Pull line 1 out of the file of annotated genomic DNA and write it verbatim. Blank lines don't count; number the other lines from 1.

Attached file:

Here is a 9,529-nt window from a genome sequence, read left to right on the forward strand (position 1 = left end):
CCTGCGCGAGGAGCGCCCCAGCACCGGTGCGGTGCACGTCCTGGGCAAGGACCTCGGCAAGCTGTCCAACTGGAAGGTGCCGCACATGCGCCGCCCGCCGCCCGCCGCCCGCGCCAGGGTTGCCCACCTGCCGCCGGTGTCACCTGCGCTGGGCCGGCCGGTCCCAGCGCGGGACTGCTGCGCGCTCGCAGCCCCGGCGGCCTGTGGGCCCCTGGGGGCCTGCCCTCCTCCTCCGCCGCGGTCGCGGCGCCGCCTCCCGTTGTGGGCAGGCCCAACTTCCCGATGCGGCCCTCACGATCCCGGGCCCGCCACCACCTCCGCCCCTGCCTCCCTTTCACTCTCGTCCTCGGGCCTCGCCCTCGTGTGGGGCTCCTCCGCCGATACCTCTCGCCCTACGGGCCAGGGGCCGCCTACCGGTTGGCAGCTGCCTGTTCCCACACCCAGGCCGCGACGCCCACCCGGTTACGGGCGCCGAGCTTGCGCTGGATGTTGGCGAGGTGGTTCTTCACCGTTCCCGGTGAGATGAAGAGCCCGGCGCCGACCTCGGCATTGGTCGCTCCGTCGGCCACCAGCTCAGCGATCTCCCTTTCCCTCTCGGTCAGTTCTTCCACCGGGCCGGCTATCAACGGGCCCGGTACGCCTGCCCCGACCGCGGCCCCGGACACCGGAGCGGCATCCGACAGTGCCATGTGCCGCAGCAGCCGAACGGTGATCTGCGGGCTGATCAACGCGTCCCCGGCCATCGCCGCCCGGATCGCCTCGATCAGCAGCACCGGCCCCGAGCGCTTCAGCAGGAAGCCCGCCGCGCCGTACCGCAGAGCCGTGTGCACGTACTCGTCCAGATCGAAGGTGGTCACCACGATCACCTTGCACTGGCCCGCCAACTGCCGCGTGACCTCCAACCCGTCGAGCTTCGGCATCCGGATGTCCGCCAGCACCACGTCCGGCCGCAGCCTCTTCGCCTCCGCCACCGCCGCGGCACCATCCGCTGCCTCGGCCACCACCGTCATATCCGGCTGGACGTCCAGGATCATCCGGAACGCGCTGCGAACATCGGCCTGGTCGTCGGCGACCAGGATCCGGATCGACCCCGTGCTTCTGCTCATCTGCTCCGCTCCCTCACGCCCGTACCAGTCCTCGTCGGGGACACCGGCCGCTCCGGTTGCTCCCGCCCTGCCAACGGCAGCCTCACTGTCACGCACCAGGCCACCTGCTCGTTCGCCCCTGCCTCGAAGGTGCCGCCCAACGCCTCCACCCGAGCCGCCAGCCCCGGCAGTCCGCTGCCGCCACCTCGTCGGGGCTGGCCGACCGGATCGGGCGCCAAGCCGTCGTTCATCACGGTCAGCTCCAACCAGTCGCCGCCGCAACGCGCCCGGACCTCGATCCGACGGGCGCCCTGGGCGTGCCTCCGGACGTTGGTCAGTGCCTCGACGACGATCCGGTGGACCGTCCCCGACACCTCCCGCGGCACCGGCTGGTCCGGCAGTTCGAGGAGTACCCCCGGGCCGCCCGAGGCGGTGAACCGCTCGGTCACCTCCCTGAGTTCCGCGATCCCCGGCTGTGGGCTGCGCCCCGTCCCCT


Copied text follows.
Here is a 9,529-nt window from a genome sequence, read left to right on the forward strand (position 1 = left end):